Director Guy Hamilton is both an underrated master and an underrated master of mise-en-scène, constantly enlivening every terse exchange or moment of surveillance with unique shot compositions and a remarkable use of location. The acerbic wit of Michael Caine's reluctant spy is a huge part of what makes the character so compelling here, as his “anti-Bond” Harry Palmer plays various sides off against one another, while seemingly doing nothing at all.

The Palmer films aren’t merely the “anti-Bond” because they present espionage without action or pyrotechnics, but because they have a greater cynicism about politics and the machinations and manipulations of world events. The titular setting here – grey Berlin, where the ravaged scars of the Second World War stand in contrast against the construction of concrete modernity – is a world away from Bond’s exotic islands and luxury manor houses, but it’s a fitting location for a story that pits the Israeli secret service against former Nazi war criminals, while agents from both sides of the Iron Curtain attempt to manipulate events to their own benefit.

The divided setting suggests the divided loyalty of characters and the people they work for, as interpersonal conflicts are given the same focus as political ones. The sequence where the coffin is transported across the border, and the play on perception and deceptions, seems a precursor to another of Hamilton's films, Live and Let Die (1971) and a reminder of an earlier one, The Party's Over (1964). A quietly complex espionage classic.

Prom Night

Prom Night [Paul Lynch, 1980]:

The last vestiges of the 1970s are all over this, with the constant soundtrack of disco floor fillers and phantasmagoria of star lights and saturated color seen during the titular prom. It's an aesthetic that shows an obvious debt of influence to Brian De Palma's earlier, hugely successful Stephen King adaptation, Carrie (1976). Like Carrie, there's also a tracking shot through a girls’ locker room here, but it's more chaste and less shocking in this context than the markedly more sensationalist take by De Palma. The thrum of the soundtrack and cross-cutting between dance and terror might also make this as much a precursor to Lucio Fulci's similarly disco themed slasher Murder Rock (1984) as it is to the more analogous likes of My Bloody Valentine (1981), Friday the 13th Part 2 (1981) or Terror Train (1980).

Slow and for a large part bloodless, many see this as bottom of the barrel stuff compared to Halloween (1978) and The Texas Chainsaw Massacre (1974), but I had a lot of fun with it. The third act especially is masterfully directed. A reminder that before the blockbuster boom of ‘80s slasher cinema (which focused more on elaborate deaths and gratuitous violence), many early slasher films were more concerned with themes of suppressed trauma and moral retribution. This is one of the saddest films of the sub-genre, haunted from the earliest scenes by the death of a child, and brought full circle with the eventual reveal of the killer's painful motives.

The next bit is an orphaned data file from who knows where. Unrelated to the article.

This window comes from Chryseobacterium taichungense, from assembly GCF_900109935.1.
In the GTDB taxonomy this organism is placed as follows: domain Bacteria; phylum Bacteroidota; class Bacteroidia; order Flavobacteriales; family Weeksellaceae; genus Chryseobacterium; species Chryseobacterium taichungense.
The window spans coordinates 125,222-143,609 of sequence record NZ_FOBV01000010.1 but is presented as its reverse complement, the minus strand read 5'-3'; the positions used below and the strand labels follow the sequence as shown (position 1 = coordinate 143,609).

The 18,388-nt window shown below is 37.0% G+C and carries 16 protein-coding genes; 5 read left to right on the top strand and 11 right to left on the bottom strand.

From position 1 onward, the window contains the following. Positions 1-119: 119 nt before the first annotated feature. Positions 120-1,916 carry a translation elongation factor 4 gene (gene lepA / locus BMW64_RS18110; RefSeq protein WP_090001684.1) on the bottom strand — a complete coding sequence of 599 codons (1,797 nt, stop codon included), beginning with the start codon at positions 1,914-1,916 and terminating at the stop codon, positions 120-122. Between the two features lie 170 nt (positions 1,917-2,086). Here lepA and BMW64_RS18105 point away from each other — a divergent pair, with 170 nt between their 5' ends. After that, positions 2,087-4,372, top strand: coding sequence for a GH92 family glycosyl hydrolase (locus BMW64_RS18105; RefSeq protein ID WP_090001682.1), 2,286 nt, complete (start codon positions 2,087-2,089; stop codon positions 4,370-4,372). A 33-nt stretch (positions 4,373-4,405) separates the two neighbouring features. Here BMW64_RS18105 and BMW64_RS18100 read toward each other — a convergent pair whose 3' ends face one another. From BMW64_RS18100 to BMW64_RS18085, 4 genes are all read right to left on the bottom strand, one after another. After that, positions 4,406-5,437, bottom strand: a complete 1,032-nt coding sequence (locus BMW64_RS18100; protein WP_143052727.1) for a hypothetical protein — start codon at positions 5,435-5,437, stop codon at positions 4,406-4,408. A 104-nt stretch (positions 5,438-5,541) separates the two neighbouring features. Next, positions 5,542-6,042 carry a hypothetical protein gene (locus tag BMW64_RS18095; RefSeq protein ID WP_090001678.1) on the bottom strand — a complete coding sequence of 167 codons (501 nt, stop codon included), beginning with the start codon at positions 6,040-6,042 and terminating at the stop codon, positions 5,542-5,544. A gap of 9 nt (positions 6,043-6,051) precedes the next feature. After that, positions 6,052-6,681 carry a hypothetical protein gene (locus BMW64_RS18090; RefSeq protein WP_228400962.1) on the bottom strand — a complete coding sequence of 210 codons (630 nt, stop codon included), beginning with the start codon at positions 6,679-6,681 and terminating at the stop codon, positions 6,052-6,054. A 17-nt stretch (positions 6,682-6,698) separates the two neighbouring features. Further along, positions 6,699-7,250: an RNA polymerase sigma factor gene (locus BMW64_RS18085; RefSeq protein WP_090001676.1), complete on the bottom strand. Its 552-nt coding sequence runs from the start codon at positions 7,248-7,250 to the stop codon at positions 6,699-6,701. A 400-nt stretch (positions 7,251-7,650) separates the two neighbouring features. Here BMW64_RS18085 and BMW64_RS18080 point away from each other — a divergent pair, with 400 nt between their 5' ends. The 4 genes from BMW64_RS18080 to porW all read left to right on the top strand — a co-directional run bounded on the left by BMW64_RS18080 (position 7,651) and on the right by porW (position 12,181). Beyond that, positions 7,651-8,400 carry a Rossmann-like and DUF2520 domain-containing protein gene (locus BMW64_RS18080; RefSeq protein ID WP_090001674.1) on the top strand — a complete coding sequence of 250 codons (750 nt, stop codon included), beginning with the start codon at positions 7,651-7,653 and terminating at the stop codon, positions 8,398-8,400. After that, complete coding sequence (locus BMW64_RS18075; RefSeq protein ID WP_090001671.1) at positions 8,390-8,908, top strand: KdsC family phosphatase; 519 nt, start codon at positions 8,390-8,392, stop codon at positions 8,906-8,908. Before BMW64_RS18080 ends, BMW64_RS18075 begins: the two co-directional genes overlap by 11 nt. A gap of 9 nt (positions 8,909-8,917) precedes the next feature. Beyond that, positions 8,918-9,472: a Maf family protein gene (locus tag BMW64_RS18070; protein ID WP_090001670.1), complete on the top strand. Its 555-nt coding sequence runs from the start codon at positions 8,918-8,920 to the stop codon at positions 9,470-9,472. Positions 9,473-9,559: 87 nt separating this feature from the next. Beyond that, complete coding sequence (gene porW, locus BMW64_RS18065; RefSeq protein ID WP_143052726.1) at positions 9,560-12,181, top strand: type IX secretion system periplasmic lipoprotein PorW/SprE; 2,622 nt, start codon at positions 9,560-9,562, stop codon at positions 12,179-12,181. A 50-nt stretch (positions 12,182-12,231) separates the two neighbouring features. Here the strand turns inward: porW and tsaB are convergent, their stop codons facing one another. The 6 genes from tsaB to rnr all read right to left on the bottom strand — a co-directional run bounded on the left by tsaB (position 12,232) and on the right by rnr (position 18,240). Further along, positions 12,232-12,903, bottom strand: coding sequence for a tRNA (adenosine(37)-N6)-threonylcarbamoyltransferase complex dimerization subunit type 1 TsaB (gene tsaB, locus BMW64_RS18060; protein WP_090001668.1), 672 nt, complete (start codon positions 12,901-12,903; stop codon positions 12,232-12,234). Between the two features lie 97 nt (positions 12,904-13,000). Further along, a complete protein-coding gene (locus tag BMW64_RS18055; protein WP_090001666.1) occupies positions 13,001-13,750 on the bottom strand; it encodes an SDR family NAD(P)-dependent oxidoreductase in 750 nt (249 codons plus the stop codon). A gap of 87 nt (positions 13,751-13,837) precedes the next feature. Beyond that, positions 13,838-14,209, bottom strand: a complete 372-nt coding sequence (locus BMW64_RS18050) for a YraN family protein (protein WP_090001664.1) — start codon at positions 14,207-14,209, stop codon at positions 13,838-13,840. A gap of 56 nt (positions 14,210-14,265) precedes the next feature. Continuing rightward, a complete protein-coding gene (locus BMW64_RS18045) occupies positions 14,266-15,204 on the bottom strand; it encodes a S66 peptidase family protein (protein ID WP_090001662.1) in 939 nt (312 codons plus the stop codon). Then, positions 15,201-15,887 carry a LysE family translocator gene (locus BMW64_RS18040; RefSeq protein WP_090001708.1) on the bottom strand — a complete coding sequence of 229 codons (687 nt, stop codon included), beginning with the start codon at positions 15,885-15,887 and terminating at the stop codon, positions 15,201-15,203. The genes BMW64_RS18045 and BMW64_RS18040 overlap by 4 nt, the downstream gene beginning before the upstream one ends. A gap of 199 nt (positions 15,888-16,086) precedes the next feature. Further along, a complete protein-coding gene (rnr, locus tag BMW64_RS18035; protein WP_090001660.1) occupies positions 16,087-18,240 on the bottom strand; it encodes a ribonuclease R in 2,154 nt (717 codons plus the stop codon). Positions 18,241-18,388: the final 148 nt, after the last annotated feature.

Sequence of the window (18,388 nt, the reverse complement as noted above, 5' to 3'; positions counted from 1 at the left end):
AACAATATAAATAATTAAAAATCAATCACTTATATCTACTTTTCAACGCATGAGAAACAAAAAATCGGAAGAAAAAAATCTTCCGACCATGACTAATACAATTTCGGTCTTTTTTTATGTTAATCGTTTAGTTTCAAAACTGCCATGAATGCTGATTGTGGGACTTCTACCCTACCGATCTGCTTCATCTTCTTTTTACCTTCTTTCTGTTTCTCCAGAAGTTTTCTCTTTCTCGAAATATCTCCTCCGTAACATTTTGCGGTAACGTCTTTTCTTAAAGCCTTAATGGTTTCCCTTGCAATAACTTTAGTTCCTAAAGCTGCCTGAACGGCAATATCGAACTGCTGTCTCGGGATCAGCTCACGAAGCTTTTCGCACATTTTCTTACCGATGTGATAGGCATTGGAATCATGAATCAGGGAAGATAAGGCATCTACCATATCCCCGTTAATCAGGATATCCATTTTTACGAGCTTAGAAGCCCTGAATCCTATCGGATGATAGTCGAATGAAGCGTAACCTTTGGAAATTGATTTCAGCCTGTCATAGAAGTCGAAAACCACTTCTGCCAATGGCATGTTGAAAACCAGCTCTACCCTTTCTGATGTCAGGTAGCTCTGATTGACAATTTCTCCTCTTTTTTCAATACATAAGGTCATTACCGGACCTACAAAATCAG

Saturday 5 November 2022


Prison [Renny Harlin, 1987]:

Part of a brief wave of horror films about murderers coming back from the dead after being executed in the electric chair, the blandly titled Prison, which has the distinction of being director Renny Harlin's first feature film produced in America, stands head and shoulders above its similarly themed competition, Destroyer (1988), Shocker (1989) and House III (aka The Horror Show, 1989), but that isn't itself much of an endorsement. Harlin's preferred brand of horror, at least as far as his later films, such as Deep Blue Sea (1999) and Mindhunters (2004) might suggest, tends to be of the old dark house tradition, albeit with the house transposed to an uncharacteristic setting, so in many ways this type of film is well within the director's wheelhouse.

To his credit, Harlin does well with the material. A lot of the supernatural sequences and the general tone of dreamlike unreality makes the film feel like the director's audition reel for the subsequent A Nightmare on Elm Street 4: The Dream Master (1988), but certainly the casting of a young Viggo Mortensen, veteran Lane Smith and a pre-fame Tommy Lister give Prison a bit of a pedigree. Tonally, the film certainly has some issues, being both too serious and grim in its violence and setting, but too hokey and often silly to take seriously as anything other than supernatural shlock.

Eve's Bayou

Eve's Bayou [Kasi Lemmons, 1997]: A tremendous feature debut from actor turned writer and director Kasi Lemmons. The mood here is slow a...